Museum collections of
objects from Deir el-Medina
The Ashmolean Museum, Oxford, UK
The Ashmolean Museum opened its doors to the public in
May 1683. The collection was presented to the University
of Oxford by Elias Ashmole (1617-1692). The collection
was originally founded by John Tradescant (d. 1638), who
displayed it to the public for a fee in his house at
Lambeth. The collection ranged from natural specimens to
man-made artefacts from all corners of the known world.
The page was last modified on November 1st 2019
1. Museums' own websites
2. Strudwick, Nigel: The British Museum masterpieces of ancient Egypt.
London : The British Museum Press, 2006.
The Fitzwilliam Museum, Cambridge, UK
The Fitzwilliam Museum owes its foundation to Richard,
VII Viscount Fitzwilliam of Merrion who, in 1816,
bequeathed to the University of Cambridge his works of
art and library, together with funds to house them.
The  Museum's collection of Egyptian antiquities is widely
regarded as one of the finest in Britain. The collection
grew in importance towards the end of the 19th century
and in the early years of the 20th century, benefiting
from the work of Sir Flinders Petrie, the Egypt
Exploration Fund and the British School of Archaeology in
The British Museum, London, UK
The British Museum opened its doors to the public
in January 1759. The origins of the Museum lie in
the will of Sir Hans Sloane (1660-1753), a
physician, naturalist and collector, who wished for
his collection of more than 71,000 objects,
library and herbarium to be preserved intact
after his death. An Act of Parliament establishing
the British Museum received the royal assent in
June 1753. The foundation collections mostly
consisted of books, manuscripts and natural
history with some antiquities and ethnography.
King George II donated the "Old Royal library" of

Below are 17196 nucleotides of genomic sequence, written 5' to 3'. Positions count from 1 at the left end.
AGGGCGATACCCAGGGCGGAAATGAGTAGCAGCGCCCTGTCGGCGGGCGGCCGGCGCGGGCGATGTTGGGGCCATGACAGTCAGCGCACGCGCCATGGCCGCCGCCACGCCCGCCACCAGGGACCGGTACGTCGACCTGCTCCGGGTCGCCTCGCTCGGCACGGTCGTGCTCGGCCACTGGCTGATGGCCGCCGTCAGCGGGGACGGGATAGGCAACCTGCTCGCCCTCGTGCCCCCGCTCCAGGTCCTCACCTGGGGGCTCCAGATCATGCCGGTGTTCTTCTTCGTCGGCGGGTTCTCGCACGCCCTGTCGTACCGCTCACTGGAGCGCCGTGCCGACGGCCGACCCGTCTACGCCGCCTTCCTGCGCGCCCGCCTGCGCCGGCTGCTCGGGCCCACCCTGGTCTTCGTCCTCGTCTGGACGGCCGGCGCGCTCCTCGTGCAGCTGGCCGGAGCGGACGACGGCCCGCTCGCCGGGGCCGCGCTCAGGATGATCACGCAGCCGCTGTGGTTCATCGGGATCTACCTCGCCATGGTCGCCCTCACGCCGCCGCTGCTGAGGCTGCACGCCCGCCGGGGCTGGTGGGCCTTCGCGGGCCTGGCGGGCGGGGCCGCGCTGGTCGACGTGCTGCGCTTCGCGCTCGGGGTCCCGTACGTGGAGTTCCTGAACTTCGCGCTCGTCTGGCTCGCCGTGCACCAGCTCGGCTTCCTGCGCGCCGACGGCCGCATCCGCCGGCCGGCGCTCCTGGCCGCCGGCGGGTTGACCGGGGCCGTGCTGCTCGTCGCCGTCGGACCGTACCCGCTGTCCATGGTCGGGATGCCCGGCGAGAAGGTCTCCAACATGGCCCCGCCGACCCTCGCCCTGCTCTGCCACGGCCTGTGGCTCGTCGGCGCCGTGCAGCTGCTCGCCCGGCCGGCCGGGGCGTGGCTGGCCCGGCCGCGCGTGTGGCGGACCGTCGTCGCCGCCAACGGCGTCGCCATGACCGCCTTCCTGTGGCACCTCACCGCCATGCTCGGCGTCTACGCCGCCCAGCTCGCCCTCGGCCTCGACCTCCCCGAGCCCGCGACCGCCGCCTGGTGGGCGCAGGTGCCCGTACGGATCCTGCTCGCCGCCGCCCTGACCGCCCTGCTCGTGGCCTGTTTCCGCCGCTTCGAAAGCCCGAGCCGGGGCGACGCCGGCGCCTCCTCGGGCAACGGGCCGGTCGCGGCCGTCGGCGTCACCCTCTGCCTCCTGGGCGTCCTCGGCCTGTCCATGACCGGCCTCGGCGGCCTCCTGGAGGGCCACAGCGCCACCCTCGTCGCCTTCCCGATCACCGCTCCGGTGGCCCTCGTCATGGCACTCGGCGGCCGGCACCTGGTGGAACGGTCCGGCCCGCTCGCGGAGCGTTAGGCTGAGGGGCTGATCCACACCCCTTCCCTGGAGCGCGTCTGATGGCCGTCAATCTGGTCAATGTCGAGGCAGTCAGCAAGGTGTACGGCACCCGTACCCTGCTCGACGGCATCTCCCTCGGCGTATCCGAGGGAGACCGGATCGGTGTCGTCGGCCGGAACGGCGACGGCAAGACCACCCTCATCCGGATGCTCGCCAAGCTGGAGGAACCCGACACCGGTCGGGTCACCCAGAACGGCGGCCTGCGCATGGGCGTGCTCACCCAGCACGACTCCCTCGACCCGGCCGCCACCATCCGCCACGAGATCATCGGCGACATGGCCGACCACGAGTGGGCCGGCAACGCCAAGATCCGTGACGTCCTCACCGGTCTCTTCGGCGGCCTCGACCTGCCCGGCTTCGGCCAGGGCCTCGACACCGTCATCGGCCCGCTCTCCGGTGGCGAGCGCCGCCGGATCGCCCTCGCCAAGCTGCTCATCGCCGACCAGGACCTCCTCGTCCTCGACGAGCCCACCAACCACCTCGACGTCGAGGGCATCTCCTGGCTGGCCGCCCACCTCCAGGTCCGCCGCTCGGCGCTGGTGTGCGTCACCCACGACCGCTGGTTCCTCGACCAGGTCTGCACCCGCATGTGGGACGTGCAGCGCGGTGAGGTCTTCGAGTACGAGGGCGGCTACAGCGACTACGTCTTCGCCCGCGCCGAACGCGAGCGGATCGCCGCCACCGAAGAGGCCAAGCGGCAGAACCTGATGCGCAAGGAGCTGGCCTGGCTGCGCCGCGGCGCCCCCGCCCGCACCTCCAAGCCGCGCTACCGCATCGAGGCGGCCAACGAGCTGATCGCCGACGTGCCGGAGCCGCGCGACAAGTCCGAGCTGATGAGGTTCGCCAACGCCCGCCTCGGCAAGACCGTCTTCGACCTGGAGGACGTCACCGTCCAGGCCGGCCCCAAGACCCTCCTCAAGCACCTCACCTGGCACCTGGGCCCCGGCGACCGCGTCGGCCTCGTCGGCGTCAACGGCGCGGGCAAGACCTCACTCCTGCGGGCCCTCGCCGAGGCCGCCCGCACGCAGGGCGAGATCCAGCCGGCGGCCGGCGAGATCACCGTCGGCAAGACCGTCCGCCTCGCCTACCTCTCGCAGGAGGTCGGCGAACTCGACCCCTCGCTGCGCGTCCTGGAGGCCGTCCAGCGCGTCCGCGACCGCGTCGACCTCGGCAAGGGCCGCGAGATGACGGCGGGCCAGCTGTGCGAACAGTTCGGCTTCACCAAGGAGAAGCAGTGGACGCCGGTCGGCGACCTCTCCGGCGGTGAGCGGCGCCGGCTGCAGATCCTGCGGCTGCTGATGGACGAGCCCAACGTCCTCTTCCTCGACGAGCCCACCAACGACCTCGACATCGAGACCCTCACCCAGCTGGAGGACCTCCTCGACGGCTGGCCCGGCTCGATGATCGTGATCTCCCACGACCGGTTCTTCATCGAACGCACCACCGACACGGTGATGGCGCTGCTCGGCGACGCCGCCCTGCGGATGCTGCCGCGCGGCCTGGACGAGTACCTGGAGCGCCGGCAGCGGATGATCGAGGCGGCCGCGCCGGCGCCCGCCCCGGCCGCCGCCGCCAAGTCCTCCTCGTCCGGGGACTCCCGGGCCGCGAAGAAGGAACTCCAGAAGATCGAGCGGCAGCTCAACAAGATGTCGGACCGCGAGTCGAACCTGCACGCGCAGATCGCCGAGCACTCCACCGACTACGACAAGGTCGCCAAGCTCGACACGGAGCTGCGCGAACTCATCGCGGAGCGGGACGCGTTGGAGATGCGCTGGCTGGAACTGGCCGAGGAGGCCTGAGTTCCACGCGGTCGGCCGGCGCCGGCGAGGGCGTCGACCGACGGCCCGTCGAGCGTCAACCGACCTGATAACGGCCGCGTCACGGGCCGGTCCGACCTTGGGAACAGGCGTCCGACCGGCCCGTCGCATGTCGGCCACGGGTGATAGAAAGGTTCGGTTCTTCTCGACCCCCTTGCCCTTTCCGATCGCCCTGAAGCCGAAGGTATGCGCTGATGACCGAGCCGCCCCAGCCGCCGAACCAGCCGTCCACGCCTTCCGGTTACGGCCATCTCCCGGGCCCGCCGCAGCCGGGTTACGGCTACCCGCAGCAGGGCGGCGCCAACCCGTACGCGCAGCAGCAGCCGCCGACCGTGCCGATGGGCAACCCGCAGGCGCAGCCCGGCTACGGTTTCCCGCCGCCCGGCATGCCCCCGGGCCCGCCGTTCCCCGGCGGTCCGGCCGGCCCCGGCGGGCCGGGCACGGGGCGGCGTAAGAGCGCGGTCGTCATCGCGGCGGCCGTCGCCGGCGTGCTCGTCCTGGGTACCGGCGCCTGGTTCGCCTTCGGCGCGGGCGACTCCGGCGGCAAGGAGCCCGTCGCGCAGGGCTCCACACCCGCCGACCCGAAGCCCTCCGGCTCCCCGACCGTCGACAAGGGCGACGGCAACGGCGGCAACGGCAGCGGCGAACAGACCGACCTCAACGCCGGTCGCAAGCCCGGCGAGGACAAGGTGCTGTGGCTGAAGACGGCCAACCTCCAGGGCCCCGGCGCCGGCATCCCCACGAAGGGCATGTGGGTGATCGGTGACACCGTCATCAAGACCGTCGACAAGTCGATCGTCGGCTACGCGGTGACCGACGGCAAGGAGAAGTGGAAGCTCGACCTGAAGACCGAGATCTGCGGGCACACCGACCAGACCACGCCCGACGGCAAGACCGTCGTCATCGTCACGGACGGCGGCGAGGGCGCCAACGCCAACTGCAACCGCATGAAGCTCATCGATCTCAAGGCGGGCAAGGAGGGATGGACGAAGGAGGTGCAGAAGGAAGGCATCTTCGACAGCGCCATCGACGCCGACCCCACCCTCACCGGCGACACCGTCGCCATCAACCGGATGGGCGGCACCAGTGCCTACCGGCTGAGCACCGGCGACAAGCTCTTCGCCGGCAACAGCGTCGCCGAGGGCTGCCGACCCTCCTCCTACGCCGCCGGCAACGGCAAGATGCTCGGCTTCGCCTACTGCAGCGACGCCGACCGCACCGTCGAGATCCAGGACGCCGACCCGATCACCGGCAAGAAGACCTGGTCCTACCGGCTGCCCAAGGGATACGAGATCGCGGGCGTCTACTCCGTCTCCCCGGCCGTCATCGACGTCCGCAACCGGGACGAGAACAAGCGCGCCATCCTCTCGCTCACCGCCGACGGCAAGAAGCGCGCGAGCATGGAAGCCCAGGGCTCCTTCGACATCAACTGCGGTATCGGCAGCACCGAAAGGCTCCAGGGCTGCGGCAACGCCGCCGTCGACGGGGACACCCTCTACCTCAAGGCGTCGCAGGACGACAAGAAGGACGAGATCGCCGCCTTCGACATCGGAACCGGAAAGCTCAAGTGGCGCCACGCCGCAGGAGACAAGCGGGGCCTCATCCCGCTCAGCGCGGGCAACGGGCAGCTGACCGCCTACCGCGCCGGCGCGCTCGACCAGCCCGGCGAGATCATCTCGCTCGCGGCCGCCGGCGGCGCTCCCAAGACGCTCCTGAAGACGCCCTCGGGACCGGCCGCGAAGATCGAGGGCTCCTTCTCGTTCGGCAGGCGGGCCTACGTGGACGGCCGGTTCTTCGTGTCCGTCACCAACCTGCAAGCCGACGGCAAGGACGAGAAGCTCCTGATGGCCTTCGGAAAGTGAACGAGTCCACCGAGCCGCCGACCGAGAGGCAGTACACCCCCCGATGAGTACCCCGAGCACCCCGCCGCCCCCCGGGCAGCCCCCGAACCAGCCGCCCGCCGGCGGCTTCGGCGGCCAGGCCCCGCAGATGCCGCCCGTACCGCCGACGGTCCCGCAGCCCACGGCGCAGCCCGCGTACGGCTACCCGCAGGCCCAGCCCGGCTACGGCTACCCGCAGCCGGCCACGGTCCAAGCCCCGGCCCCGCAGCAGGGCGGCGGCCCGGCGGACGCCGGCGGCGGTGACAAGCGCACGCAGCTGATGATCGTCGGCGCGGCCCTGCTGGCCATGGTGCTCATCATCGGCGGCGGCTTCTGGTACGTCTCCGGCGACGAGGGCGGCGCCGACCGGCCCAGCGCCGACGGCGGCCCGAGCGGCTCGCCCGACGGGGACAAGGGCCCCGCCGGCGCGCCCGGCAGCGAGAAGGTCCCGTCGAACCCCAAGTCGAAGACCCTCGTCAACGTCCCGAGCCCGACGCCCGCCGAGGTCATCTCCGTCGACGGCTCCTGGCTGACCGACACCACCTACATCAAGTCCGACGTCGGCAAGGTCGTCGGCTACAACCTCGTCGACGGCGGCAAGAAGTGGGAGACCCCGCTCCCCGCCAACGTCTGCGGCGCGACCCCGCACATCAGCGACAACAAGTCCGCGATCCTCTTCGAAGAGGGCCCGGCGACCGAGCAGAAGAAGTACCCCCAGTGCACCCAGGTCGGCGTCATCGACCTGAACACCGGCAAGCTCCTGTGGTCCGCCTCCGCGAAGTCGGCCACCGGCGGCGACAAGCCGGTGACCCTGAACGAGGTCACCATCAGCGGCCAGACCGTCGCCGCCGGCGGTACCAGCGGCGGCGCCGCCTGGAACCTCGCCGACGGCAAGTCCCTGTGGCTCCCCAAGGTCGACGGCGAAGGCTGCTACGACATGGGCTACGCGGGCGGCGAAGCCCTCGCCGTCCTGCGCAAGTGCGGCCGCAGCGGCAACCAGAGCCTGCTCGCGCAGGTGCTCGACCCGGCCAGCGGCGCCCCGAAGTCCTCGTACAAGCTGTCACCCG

the sovereigns of England (nowadays housed in the
British Library in London) in 1757.
The Petrie Museum of Egyptian Archaeology,
University College London, UK
The Petrie Museum of Egyptian Archaeology is one of the
largest of its kind in the world, and a highlight of UCL Museum
& Collections. The Museum was created in 1892 through the
bequest of the writer Amelia Edwards (1831-1892), as a
teaching resource of the Department of Egyptian Archaeology
and Philology. The uniquely important collection grew
considerably thanks to the excavating career of Flinders Petrie
(1853-1942) and provides a valuable insight into lives of
ancient Egyptian people.
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Photograph © Hans Ollermann 2008
The Egyptian Museum, Turin,
Fondazione Museo delle Antichità Egizie di Torino
The museum, specialising in Egyptian archaeology
and anthropology, is dedicated solely to Egyptian
art and culture. The collection has evolved over
the last two centuries, first as part of a
University collection then in the Science
Academy where it is housed today.
Photograph © Warwick Barnard 2009
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Kunsthistorisches Museum,
Vienna, Austria
Construction of the Kunsthistorisches Museum, which
was built by Gottfried Semper and Carl von Hasenauer
at the bidding of the Emperor Franz Joseph 1, was
started in 1871 and completed in 1891. The museum
was to become one of Europe's most important
monumental museum buildings of the 19th century. It
was designed to bring together and house the art and
treasures collected by the Habsburg Family over
several centuries.
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Kingston Lacy, Dorset